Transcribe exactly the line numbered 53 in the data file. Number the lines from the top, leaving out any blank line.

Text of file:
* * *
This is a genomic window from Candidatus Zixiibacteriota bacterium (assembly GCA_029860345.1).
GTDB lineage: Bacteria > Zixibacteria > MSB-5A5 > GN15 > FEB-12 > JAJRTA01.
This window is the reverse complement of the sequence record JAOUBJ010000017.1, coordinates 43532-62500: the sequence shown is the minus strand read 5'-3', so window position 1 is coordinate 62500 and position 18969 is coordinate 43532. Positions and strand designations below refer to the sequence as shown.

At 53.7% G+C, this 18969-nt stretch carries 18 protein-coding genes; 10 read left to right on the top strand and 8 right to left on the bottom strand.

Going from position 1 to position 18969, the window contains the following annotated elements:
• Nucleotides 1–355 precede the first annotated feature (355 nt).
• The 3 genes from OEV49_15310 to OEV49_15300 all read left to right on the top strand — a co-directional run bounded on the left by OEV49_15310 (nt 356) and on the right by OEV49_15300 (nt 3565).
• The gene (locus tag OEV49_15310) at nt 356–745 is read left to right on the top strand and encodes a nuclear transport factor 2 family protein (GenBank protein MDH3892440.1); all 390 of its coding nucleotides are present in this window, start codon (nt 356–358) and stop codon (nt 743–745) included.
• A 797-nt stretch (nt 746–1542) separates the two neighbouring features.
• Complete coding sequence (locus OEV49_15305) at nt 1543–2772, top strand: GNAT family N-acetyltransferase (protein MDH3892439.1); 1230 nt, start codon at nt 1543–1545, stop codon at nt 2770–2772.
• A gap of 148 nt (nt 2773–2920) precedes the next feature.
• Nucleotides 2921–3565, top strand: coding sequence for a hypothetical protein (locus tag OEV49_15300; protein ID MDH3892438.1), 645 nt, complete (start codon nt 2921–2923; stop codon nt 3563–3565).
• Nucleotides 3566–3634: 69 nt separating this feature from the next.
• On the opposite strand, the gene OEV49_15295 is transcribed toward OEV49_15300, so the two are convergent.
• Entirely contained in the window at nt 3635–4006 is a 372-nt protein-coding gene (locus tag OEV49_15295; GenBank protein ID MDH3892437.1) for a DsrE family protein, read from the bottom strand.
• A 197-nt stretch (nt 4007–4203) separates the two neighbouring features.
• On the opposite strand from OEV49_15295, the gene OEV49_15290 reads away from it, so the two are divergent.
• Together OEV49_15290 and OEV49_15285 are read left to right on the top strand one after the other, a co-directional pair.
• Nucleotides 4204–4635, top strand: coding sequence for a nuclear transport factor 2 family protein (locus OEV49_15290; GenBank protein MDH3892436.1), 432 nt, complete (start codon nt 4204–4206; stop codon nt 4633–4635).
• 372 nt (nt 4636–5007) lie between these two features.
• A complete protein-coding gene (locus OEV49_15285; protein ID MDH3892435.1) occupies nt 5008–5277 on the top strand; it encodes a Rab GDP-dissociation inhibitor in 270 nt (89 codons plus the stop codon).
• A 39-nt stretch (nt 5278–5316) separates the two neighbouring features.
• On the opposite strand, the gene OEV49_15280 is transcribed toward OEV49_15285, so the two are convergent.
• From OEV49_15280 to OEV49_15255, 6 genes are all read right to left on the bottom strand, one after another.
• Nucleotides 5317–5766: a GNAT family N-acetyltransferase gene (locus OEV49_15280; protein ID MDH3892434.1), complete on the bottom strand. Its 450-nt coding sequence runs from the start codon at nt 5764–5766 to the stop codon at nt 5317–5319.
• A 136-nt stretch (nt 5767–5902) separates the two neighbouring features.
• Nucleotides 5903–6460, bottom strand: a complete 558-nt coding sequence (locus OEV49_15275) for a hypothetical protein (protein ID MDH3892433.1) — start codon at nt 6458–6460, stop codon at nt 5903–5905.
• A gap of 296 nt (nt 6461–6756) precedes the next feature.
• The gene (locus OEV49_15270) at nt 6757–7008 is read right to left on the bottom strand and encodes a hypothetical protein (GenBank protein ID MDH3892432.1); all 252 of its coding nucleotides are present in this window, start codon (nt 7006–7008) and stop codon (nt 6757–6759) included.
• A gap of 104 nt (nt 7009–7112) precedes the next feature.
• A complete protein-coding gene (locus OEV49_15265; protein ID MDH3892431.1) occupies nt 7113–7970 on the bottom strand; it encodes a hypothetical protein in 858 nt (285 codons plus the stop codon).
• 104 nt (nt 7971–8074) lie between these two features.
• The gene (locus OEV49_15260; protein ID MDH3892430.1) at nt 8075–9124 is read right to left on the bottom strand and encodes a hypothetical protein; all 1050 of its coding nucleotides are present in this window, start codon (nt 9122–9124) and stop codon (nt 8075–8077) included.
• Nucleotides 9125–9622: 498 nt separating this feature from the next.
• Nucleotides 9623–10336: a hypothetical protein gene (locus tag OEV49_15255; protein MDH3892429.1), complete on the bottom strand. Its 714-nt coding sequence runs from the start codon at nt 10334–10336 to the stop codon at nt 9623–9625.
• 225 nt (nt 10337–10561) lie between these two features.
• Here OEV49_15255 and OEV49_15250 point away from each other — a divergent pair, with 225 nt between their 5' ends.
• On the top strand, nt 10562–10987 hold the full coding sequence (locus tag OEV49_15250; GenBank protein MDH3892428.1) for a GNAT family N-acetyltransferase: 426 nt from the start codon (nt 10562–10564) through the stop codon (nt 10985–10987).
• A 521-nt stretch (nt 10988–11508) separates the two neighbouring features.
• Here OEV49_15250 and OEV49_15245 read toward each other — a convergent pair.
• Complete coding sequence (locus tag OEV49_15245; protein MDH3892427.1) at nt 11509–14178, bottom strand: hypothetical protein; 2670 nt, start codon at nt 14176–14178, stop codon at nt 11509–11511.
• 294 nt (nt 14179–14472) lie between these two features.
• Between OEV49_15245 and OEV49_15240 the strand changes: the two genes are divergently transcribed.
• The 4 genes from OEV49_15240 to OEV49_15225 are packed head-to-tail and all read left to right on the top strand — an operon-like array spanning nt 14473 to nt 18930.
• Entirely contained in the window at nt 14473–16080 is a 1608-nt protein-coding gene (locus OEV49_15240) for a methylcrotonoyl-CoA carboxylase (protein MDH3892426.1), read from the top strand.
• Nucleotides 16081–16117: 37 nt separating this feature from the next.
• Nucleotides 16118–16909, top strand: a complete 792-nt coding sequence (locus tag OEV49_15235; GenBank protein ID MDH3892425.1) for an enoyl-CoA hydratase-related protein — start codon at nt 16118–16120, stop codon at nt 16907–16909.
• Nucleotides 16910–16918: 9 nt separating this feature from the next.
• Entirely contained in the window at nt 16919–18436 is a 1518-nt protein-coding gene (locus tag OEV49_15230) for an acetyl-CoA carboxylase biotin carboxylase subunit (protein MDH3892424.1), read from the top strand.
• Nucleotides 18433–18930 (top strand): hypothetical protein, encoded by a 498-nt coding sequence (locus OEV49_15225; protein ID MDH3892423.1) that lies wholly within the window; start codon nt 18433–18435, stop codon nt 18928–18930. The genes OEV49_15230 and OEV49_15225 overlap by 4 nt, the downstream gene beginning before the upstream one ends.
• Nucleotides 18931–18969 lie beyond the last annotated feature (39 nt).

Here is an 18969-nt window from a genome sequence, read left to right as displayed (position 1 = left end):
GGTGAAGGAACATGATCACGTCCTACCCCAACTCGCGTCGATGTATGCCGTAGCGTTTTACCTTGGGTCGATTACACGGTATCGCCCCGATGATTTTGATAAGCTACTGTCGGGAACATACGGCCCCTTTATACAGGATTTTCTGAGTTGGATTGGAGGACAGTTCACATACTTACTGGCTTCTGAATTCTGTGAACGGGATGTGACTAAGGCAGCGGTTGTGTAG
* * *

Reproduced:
GGTGAAGGAACATGATCACGTCCTACCCCAACTCGCGTCGATGTATGCCGTAGCGTTTTACCTTGGGTCGATTACACGGTATCGCCCCGATGATTTTGATAAGCTACTGTCGGGAACATACGGCCCCTTTATACAGGATTTTCTGAGTTGGATTGGAGGACAGTTCACATACTTACTGGCTTCTGAATTCTGTGAACGGGATGTGACTAAGGCAGCGGTTGTGTAG